Aaron Wehr of Wehrloom Honey talks about his experience starting and growing his business in Graham County, North Carolina.
We got into bees in 2010. I unwittingly bought my wife two hives for Christmas and two hives very quickly became ten, which became a hundred, and eventually, we had a business. Everything evolved pretty organically, so we started off keeping bees. It's pretty fun. We sold honey at the local Grand County Farm Market in the winter when the bees are sort of dormant and not much to do. My wife would make lotions for our small children she would send the lotion with them to preschool and the teachers would all send notes back saying, "Hey, where do I buy some that lotion?" We try to recycle lots of stuff we don't throw much away. And so when we had beeswax, we made candles. We make all this stuff with honey.
What's the next thing we can make with the honey and is logical if it came up? Well, we can make mead — I think it's the best decision we've made yet. So the future of Wehrloom Honey is we'll have a store and Karen's in Asheville, so we're looking at some real estate in the South Slope to have more retail space capacity. It's a place for people to try mead made for the first time. All production is going to stay here in Roseville, so we feel pretty strong about supporting rural communities. We planned to increase our employees here and bring on three or four more so that production stays here. We create jobs here, as well as in Asheville. We know Asheville, we know the community well, but then our next step is Atlanta. We want to see if we can prove it works in Asheville to use that proof in Atlanta and start moving to bigger cities — Atlanta, Portland, Austin, Chicago. We won't have mead in all of them.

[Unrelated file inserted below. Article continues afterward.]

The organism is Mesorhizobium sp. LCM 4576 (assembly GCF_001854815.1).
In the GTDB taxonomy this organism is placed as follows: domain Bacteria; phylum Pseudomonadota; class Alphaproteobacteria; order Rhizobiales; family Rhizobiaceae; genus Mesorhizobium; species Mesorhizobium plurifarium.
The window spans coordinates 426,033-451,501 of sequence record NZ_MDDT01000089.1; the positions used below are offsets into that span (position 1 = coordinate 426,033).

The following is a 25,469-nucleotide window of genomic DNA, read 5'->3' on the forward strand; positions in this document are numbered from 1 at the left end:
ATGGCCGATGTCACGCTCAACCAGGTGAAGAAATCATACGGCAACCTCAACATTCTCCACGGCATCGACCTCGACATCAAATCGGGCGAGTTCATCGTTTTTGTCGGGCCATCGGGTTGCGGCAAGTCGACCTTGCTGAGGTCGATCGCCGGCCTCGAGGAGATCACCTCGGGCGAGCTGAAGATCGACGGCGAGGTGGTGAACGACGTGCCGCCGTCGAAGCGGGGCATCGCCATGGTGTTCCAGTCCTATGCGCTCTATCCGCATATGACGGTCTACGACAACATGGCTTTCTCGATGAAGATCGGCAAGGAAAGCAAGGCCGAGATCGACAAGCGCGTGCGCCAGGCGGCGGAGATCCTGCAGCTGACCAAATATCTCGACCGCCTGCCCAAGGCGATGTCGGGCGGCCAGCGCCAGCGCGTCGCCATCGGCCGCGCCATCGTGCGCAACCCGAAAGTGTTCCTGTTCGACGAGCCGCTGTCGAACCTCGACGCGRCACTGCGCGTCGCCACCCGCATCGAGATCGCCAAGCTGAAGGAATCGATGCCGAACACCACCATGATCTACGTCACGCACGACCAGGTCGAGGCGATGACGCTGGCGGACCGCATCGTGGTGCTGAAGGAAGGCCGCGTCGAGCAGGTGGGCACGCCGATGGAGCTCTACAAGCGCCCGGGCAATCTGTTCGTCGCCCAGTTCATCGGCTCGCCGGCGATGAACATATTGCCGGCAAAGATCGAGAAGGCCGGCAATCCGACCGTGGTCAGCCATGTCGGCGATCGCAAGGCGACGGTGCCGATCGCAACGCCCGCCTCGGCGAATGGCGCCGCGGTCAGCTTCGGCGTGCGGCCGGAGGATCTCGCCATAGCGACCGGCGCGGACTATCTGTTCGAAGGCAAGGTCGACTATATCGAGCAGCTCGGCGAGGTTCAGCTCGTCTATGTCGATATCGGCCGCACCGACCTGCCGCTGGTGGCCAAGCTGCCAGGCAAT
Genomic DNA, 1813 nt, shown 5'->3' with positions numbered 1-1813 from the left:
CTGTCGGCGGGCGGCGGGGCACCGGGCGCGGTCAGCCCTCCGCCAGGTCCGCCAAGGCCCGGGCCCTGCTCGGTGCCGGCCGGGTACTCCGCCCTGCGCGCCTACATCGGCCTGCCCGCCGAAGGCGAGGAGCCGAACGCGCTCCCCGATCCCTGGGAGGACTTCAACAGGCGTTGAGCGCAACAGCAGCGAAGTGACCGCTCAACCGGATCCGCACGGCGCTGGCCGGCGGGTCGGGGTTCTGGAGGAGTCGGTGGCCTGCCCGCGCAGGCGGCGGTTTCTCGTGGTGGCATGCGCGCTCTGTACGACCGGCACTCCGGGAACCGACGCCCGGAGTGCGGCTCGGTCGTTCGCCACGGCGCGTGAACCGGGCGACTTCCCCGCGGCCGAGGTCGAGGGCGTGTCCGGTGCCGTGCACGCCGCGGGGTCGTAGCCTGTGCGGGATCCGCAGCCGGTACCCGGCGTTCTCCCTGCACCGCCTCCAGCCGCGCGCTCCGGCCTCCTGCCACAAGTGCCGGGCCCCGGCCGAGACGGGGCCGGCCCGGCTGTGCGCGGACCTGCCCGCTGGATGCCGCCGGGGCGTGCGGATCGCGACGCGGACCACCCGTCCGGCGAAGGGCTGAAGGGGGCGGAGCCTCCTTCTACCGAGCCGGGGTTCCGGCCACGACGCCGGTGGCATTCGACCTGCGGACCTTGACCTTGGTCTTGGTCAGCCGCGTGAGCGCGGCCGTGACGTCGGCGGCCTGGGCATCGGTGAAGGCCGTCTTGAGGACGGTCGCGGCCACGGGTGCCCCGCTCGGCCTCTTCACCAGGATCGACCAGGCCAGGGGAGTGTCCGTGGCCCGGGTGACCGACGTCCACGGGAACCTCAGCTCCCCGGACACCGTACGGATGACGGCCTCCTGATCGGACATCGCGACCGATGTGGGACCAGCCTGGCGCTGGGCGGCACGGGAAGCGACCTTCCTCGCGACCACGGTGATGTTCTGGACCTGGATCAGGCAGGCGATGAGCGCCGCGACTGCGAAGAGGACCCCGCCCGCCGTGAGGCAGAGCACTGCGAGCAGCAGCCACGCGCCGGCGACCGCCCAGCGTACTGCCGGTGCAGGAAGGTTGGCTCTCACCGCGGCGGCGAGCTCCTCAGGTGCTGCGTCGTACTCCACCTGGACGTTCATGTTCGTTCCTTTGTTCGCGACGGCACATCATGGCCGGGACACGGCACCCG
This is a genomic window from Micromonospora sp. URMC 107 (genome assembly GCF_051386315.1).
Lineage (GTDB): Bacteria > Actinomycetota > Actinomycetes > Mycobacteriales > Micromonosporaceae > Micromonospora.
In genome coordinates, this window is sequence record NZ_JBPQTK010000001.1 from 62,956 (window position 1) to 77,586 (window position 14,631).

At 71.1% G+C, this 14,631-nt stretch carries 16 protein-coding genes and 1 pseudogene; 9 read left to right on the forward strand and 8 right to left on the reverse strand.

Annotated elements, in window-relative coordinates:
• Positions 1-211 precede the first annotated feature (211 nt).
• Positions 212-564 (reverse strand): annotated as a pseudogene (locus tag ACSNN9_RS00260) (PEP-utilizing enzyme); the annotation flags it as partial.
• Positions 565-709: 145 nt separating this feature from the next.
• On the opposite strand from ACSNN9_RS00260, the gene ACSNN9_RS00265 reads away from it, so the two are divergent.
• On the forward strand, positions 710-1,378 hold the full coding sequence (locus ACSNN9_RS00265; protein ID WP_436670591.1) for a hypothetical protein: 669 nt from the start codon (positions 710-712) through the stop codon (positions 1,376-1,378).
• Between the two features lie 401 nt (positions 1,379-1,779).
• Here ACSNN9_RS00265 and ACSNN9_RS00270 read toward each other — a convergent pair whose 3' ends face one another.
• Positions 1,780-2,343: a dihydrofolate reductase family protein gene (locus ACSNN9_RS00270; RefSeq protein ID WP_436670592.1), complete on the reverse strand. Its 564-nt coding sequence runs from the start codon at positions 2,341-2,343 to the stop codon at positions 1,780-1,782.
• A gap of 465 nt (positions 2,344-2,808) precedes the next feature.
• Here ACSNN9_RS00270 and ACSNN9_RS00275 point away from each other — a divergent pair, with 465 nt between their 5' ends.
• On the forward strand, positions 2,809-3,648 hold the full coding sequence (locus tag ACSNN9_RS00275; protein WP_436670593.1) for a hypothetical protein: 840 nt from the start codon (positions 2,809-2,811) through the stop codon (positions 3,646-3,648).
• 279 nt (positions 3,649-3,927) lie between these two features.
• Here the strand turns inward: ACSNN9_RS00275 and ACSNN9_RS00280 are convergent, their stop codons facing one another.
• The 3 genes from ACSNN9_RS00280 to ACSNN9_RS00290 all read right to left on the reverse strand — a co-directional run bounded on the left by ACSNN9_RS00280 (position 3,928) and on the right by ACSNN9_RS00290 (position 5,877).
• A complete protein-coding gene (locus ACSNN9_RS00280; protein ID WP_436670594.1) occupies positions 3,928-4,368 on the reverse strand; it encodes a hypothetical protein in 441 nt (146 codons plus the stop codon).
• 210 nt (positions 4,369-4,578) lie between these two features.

Tri-County Community College has really been there for us more as a resource to bounce ideas off and get feedback and just sort of put us in connection with the people we need at that moment. Hi, I'm Aaron, the co-founder of Wehrloom Honey located in Rockville, North Carolina.